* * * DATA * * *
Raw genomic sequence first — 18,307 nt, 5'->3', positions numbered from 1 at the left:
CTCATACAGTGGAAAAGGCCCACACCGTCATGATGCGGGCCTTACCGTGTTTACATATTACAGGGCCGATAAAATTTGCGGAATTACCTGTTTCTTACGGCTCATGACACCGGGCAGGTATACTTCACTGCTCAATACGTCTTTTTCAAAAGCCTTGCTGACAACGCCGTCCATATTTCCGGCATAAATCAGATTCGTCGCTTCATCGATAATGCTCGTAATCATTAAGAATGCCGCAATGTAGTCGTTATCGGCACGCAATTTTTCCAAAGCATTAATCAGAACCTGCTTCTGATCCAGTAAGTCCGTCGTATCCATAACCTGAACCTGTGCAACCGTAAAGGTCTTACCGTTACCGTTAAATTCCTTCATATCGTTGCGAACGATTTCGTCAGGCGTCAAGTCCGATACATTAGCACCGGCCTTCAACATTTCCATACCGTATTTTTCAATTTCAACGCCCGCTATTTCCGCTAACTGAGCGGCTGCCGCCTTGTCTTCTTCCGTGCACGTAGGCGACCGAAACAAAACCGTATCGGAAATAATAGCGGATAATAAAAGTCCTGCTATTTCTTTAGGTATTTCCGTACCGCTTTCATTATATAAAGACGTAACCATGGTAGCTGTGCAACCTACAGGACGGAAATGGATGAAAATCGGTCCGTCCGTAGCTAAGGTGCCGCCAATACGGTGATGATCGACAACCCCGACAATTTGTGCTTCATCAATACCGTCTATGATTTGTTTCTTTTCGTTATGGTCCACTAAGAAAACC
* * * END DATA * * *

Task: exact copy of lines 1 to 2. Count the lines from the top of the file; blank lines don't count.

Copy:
Raw genomic sequence first — 18,307 nt, 5'->3', positions numbered from 1 at the left:
CTCATACAGTGGAAAAGGCCCACACCGTCATGATGCGGGCCTTACCGTGTTTACATATTACAGGGCCGATAAAATTTGCGGAATTACCTGTTTCTTACGGCTCATGACACCGGGCAGGTATACTTCACTGCTCAATACGTCTTTTTCAAAAGCCTTGCTGACAACGCCGTCCATATTTCCGGCATAAATCAGATTCGTCGCTTCATCGATAATGCTCGTAATCATTAAGAATGCCGCAATGTAGTCGTTATCGGCACGCAATTTTTCCAAAGCATTAATCAGAACCTGCTTCTGATCCAGTAAGTCCGTCGTATCCATAACCTGAACCTGTGCAACCGTAAAGGTCTTACCGTTACCGTTAAATTCCTTCATATCGTTGCGAACGATTTCGTCAGGCGTCAAGTCCGATACATTAGCACCGGCCTTCAACATTTCCATACCGTATTTTTCAATTTCAACGCCCGCTATTTCCGCTAACTGAGCGGCTGCCGCCTTGTCTTCTTCCGTGCACGTAGGCGACCGAAACAAAACCGTATCGGAAATAATAGCGGATAATAAAAGTCCTGCTATTTCTTTAGGTATTTCCGTACCGCTTTCATTATATAAAGACGTAACCATGGTAGCTGTGCAACCTACAGGACGGAAATGGATGAAAATCGGTCCGTCCGTAGCTAAGGTGCCGCCAATACGGTGATGATCGACAACCCCGACAATTTGTGCTTCATCAATACCGTCTATGATTTGTTTCTTTTCGTTATGGTCCACTAAGAAAACC